One problem, of course, is that given your student obligations, you’re likely pressed for time. Another is that not knowing about something can be unnerving. It’s easier to just blindly accept what you hear. I know — I did the same thing as an undergraduate. “This could sound flip, but 100% of students fall into this trap” of believing career myths, says Paul Fornell, associate director of the career development center at California State University at Long Beach. “All students — traditional and nontraditional — are walking around with untested assumptions, values and beliefs.”

Serious Consequences

It’s risky to let your unexamined beliefs and perceptions get in the way of learning about various careers. The consequences can be fear-provoking at best and tragic at worst.

A recent graduate of La Salle University in Philadelphia felt she had wasted a year of college because her roommates persuaded her to switch her major to business from her real love — religion/philosophy, says Genevieve Carlton, the university’s associate director for career planning.

“They’d told her she wouldn’t get a job if she pursued a religion/philosophy degree like she really wanted to,” says Carlton. “Ultimately she did switch majors, but when it came to looking for a job after graduation, she was almost afraid to come to our office — because she feared we’d agree with her roommates.”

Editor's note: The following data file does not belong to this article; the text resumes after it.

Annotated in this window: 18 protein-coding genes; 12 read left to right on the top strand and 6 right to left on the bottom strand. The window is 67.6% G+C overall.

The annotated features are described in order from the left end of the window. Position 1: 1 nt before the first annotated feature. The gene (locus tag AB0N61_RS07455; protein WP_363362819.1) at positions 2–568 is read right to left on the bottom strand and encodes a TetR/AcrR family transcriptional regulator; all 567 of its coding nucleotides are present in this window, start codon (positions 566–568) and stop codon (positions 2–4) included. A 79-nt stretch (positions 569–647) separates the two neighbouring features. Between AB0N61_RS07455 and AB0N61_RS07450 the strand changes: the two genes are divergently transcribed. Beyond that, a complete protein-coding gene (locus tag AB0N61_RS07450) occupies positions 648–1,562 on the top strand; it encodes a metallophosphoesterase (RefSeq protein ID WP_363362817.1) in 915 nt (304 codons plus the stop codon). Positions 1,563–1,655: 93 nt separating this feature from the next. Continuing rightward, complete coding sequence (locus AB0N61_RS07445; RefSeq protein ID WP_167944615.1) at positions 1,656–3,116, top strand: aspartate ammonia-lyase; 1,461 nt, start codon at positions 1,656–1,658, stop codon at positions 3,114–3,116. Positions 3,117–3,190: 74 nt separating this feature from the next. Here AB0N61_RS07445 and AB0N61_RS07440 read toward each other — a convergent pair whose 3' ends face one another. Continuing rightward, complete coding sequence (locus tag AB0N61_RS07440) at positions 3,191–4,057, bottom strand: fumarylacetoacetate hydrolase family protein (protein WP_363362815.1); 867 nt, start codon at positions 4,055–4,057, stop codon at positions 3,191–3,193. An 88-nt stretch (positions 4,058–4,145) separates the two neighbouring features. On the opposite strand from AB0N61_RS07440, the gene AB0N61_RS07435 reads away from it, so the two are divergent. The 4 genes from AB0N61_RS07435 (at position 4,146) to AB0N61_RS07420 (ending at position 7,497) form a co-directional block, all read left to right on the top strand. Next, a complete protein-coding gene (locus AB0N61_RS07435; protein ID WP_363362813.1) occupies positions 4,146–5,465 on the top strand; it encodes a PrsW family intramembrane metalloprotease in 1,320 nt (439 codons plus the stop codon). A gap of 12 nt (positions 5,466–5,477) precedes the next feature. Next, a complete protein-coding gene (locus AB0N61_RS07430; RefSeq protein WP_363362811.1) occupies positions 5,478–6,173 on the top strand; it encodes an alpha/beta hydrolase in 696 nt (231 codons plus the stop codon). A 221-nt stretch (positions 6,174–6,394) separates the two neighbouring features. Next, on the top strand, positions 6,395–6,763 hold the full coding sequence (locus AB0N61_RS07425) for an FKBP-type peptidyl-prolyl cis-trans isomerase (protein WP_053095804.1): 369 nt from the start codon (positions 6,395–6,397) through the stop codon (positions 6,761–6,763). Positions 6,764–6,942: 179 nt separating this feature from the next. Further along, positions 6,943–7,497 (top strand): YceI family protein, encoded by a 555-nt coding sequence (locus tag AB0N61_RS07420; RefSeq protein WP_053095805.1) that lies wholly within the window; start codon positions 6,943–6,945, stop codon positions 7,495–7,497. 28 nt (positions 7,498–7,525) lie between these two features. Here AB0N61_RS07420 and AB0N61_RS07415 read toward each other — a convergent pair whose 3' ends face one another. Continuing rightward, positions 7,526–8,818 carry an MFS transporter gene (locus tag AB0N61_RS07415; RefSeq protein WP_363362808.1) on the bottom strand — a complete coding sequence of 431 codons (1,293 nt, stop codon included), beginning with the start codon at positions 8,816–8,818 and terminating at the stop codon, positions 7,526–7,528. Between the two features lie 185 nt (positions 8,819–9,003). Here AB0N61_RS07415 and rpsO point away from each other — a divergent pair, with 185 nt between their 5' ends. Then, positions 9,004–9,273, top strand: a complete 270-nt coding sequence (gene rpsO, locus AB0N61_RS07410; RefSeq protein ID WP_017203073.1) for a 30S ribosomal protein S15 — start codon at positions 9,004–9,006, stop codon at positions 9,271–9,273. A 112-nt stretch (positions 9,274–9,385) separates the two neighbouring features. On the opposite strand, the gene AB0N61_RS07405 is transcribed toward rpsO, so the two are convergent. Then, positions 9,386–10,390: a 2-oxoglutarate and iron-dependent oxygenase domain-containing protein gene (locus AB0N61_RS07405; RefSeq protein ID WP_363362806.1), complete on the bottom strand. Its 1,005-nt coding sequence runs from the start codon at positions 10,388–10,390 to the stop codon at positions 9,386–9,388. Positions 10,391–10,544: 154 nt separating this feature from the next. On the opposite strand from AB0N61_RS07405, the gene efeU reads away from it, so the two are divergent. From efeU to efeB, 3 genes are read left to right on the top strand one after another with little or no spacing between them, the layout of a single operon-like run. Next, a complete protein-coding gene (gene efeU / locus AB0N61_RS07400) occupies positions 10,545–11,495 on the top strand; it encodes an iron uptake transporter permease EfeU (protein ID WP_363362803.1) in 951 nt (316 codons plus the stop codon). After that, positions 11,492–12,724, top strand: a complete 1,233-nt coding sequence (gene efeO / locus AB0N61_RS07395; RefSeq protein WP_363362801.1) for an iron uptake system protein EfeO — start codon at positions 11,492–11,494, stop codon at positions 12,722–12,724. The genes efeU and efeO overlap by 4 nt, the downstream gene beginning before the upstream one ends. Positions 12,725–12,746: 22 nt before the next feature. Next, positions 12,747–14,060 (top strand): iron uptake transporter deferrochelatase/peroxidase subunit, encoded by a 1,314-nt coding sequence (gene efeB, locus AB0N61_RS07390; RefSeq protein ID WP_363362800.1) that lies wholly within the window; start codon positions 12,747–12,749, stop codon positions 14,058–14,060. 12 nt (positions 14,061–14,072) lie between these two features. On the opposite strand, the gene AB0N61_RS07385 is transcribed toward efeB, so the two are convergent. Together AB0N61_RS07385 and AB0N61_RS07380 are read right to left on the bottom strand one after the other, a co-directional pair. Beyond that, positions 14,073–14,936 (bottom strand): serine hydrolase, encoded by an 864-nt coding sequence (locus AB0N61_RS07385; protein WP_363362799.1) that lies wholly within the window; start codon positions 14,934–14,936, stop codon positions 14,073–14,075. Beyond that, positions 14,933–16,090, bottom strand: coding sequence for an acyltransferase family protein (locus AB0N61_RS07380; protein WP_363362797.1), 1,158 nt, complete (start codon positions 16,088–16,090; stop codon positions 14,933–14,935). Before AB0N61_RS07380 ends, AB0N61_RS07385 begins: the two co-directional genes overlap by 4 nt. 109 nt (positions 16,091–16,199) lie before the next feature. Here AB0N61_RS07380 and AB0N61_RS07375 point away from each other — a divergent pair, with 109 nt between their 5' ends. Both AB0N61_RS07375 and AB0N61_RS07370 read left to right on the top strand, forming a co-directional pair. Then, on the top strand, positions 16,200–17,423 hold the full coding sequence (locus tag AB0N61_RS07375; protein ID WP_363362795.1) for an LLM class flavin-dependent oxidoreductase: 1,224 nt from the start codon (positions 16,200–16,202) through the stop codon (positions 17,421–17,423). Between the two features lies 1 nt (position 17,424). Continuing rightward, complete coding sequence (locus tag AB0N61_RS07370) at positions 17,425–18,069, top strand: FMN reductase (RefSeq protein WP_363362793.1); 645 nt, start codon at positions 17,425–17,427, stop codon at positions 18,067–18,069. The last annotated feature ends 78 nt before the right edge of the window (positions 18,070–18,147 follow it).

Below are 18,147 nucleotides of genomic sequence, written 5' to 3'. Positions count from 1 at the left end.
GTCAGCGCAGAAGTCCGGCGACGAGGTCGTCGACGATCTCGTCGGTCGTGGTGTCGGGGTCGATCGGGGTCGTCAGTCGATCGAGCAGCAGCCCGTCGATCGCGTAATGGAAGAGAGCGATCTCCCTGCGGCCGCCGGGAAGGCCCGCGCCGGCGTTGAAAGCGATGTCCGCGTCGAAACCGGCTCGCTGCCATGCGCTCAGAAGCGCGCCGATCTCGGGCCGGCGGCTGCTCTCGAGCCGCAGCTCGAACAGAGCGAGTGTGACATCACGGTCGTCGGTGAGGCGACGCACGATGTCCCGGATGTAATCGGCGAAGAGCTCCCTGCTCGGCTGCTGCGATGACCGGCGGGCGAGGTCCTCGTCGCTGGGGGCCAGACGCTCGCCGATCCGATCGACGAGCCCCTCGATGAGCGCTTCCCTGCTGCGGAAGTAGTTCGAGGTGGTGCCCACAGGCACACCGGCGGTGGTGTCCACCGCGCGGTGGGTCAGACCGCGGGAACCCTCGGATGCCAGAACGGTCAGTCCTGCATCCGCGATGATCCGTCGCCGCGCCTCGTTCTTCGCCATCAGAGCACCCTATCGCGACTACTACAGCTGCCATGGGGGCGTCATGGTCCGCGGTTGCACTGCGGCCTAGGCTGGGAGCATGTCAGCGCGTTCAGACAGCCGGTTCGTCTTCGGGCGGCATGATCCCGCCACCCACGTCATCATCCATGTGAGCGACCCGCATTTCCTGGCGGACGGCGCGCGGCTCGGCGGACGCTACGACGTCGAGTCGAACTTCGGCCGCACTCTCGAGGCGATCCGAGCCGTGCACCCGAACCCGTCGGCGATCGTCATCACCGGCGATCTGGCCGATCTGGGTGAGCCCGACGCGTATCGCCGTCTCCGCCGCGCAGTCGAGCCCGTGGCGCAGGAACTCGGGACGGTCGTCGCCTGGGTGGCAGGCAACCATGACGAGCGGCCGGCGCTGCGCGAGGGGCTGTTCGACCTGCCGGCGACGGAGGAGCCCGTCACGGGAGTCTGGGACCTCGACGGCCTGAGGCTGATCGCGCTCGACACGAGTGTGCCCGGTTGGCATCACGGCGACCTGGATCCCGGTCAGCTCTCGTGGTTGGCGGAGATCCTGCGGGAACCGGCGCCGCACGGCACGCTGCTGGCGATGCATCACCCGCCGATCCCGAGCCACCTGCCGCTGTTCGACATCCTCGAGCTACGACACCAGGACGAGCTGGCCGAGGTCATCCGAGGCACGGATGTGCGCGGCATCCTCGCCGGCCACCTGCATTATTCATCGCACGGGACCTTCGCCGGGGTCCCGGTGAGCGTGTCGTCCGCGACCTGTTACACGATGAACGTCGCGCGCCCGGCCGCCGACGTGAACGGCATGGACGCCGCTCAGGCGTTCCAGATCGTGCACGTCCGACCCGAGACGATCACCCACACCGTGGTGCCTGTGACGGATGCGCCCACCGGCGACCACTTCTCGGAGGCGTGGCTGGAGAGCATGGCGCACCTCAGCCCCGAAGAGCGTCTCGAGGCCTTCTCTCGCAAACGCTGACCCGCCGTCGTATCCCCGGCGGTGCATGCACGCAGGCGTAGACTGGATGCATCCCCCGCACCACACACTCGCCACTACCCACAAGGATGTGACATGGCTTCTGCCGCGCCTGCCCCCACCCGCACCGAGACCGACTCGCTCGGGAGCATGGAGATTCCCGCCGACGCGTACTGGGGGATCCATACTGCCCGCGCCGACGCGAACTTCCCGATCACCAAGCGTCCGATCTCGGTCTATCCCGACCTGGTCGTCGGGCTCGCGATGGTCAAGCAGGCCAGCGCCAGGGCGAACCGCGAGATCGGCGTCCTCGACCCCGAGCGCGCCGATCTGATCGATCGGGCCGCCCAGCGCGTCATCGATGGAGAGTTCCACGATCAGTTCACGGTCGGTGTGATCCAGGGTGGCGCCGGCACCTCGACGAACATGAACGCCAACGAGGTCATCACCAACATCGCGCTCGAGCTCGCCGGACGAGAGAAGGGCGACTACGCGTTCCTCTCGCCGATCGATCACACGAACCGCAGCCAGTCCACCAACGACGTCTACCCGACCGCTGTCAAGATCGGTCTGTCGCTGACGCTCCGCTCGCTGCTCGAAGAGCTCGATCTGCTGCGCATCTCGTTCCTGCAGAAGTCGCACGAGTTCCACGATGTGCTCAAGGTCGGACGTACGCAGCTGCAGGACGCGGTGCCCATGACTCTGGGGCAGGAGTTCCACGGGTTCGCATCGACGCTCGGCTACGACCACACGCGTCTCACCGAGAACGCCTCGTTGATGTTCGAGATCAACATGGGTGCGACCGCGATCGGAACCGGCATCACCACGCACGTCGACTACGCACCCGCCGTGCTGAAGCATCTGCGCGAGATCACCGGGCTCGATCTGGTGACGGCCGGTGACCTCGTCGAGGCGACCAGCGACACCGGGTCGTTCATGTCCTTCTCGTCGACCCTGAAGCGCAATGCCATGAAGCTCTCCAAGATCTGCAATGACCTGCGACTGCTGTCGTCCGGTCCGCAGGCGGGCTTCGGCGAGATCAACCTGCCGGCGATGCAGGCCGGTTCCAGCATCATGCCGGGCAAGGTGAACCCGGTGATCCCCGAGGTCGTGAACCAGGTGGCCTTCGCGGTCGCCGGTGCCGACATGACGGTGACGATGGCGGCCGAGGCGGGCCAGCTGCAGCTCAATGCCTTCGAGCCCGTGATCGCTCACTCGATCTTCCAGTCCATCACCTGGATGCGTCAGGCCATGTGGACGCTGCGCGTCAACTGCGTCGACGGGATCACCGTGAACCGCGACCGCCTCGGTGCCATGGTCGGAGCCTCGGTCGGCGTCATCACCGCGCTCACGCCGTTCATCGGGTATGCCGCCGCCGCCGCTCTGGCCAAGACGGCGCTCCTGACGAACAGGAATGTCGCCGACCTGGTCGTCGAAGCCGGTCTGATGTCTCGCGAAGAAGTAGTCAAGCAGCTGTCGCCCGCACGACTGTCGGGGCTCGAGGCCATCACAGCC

The student completed a resume and cover letter and did some research on potential employers. A week later, she landed a job as a researcher with a publishing company. “In this case, there was a happy ending, but this student still carried a fear through four years of school that she was going to be unemployable,” says Carlton. “She would have saved herself a lot of anxiety if she’d done some digging beyond what her roommates told her.”

Even more troubling, some students abandon career aspirations based on misconceptions about themselves or their desired profession. How many times have you heard a fellow student (or yourself) say something like, “I wanted to go into teaching but my dad told me there’s no money in it,” or “I’ve thought about computer programming but I don’t want to sit around in front of a computer screen programming all day.” It would be tragic to rule out your dream job based on unchallenged or inaccurate beliefs developed by listening to your peers, your parents, the media or other sources.

Four Guidelines

A more sensible way is to treat career exploration the same way you would when shopping for a used car or any other important purchase. Consider these basic principles:

1. Never assume.